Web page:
Society's Saviors

All adown the ages society has made the mistake of nailing its Saviors

to the cross between thieves.

That is to say, society has recognized in the Savior a very dangerous

quality--something about him akin to a thief, and his career has been

suddenly cut short.

We have telephones and trolly cars, yet we have not traveled far into

the realm of spirit, and our X-ray has given us no insight into

heart of things.

Society is so dull and dense, so lacking in spiritual vision, so dumb

and so beast-like that it does not know the difference between a thief

and the only Begotten Son. In a frantic effort to forget its hollowness

it takes to ping-pong, parchesi and progressive euchre, and seeks to

lose itself and find solace and consolation in tiddle-dy-winks.

We are told in glaring head-lines and accurate photographic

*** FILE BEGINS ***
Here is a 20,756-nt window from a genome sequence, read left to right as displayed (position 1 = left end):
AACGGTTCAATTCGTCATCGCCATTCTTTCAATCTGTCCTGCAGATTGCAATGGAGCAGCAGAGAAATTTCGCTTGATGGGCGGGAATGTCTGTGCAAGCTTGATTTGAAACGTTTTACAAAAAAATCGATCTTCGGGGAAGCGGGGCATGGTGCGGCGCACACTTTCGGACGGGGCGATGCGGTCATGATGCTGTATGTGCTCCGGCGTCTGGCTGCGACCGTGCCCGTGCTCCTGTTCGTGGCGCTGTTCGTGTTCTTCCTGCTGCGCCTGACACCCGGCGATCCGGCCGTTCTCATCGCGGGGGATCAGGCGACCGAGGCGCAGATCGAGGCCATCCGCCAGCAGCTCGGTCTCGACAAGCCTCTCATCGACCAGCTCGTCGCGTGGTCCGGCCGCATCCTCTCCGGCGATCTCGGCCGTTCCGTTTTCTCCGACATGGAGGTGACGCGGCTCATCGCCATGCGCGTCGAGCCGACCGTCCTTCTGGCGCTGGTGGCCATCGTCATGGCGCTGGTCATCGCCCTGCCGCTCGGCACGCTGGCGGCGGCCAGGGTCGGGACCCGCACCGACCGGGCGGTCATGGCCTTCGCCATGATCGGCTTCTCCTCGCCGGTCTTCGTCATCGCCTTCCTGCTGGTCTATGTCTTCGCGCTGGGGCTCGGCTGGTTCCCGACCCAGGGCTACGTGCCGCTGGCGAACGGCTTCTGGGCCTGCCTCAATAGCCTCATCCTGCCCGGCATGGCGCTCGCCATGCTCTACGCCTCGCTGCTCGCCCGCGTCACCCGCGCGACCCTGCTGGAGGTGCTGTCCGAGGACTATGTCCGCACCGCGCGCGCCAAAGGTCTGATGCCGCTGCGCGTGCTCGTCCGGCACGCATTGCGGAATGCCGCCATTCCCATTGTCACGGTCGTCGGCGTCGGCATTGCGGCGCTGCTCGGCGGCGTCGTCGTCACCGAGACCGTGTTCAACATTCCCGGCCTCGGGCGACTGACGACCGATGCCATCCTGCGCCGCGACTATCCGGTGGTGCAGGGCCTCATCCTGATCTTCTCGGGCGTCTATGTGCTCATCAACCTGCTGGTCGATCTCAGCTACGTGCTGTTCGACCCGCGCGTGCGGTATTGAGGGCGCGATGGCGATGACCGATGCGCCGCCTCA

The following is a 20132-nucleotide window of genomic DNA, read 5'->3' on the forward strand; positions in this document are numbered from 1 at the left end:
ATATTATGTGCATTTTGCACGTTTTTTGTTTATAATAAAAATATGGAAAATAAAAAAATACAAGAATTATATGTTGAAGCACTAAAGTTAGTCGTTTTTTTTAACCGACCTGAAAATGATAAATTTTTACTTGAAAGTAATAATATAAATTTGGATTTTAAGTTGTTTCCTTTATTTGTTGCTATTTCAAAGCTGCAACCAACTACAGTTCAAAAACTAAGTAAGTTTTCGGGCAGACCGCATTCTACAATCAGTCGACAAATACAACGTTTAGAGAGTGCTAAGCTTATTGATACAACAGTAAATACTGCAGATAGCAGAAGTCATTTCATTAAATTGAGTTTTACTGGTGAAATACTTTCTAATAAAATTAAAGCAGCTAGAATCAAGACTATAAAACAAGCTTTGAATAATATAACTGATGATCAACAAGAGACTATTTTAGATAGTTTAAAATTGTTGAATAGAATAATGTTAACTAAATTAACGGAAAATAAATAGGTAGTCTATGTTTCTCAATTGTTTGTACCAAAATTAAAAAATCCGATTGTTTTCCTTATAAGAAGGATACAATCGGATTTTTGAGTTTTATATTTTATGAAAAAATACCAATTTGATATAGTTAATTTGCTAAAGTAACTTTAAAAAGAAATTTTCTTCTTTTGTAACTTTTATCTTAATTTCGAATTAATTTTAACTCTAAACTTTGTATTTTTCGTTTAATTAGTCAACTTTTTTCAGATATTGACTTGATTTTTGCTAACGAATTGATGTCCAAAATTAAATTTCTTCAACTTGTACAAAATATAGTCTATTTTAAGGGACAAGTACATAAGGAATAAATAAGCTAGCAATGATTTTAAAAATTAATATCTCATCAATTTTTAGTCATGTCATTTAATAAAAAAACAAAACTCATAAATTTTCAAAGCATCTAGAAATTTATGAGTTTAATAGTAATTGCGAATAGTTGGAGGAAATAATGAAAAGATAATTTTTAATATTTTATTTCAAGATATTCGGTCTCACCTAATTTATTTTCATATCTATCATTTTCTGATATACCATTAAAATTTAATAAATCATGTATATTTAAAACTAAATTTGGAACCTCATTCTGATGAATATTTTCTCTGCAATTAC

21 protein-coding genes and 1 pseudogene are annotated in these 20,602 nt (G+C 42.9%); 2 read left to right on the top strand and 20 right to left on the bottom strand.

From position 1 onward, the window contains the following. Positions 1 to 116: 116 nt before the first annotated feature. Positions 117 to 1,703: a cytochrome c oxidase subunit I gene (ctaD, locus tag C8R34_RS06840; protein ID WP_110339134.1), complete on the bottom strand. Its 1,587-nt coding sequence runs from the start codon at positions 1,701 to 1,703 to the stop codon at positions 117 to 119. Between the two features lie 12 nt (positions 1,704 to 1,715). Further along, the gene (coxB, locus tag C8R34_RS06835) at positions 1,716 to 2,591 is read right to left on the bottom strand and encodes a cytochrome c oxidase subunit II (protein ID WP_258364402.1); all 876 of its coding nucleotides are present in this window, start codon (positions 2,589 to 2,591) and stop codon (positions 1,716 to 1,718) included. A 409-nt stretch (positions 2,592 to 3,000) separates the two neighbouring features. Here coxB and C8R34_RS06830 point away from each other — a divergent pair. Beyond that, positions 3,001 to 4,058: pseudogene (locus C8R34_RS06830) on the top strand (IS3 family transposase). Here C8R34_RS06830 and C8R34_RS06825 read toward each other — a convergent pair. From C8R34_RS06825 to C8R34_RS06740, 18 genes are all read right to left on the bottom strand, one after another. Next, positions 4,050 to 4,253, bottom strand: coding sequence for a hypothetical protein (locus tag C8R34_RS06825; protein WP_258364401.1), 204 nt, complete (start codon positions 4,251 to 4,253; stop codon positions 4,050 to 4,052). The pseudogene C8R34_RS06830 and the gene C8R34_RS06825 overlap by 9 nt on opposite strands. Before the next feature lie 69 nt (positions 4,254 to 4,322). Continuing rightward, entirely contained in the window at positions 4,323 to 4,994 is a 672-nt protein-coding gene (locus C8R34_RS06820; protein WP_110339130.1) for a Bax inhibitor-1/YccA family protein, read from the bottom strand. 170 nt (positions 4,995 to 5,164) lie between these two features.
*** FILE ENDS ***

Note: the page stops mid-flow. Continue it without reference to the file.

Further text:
reproductions of a conference held by leaders in society to settle a

matter of grave import. Was it to build technical schools and provide a

means for practical and useful education? Was it a plan of building

modern tenement houses along scientific and sanitary lines? Was it

called to provide funds for scientific research of various kinds that

would add to human knowledge and prove a benefit to mankind? No, it was

none of these. This body met to determine whether the crook in a certain

bulldog's tail was natural or had been produced artificially.

Should the Savior come to-day and preach the same gospel that He taught

before, society would see that His experience was repeated. Now and then

it blinks stupidly and cries, "Away with Him!" or it stops its game long

enough to pass gall and vinegar on a spear to One it has thrust

beyond the pale.

For the woman who has loved much society has but one verdict: crucify

her! The best and the worst are hanged on one tree.

In the abandon of a great love there exists a godlike quality which

places a woman very close to the holy of holies, yet such a one, not

having complied with the edicts of society, is thrust unceremoniously

forth, and society, Pilate-like, washes its hands in innocency.